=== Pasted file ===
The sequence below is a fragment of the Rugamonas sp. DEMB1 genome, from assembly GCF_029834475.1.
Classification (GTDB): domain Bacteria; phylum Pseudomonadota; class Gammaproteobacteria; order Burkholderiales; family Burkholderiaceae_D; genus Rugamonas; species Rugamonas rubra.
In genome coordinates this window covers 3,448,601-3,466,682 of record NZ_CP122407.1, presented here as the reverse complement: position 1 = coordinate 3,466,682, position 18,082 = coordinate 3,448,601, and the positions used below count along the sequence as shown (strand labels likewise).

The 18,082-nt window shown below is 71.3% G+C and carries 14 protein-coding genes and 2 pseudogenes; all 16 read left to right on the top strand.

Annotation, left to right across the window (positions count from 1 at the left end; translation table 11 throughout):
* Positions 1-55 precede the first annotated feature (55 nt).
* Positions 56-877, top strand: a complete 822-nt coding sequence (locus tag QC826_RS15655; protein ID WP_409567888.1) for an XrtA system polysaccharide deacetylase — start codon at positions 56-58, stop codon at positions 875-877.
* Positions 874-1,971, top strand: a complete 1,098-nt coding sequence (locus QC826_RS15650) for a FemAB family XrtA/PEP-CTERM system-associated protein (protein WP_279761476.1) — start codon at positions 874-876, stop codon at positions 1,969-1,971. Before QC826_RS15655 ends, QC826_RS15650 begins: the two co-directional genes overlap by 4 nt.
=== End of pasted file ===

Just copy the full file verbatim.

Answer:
The sequence below is a fragment of the Rugamonas sp. DEMB1 genome, from assembly GCF_029834475.1.
Classification (GTDB): domain Bacteria; phylum Pseudomonadota; class Gammaproteobacteria; order Burkholderiales; family Burkholderiaceae_D; genus Rugamonas; species Rugamonas rubra.
In genome coordinates this window covers 3,448,601-3,466,682 of record NZ_CP122407.1, presented here as the reverse complement: position 1 = coordinate 3,466,682, position 18,082 = coordinate 3,448,601, and the positions used below count along the sequence as shown (strand labels likewise).

The 18,082-nt window shown below is 71.3% G+C and carries 14 protein-coding genes and 2 pseudogenes; all 16 read left to right on the top strand.

Annotation, left to right across the window (positions count from 1 at the left end; translation table 11 throughout):
* Positions 1-55 precede the first annotated feature (55 nt).
* Positions 56-877, top strand: a complete 822-nt coding sequence (locus tag QC826_RS15655; protein ID WP_409567888.1) for an XrtA system polysaccharide deacetylase — start codon at positions 56-58, stop codon at positions 875-877.
* Positions 874-1,971, top strand: a complete 1,098-nt coding sequence (locus QC826_RS15650) for a FemAB family XrtA/PEP-CTERM system-associated protein (protein WP_279761476.1) — start codon at positions 874-876, stop codon at positions 1,969-1,971. Before QC826_RS15655 ends, QC826_RS15650 begins: the two co-directional genes overlap by 4 nt.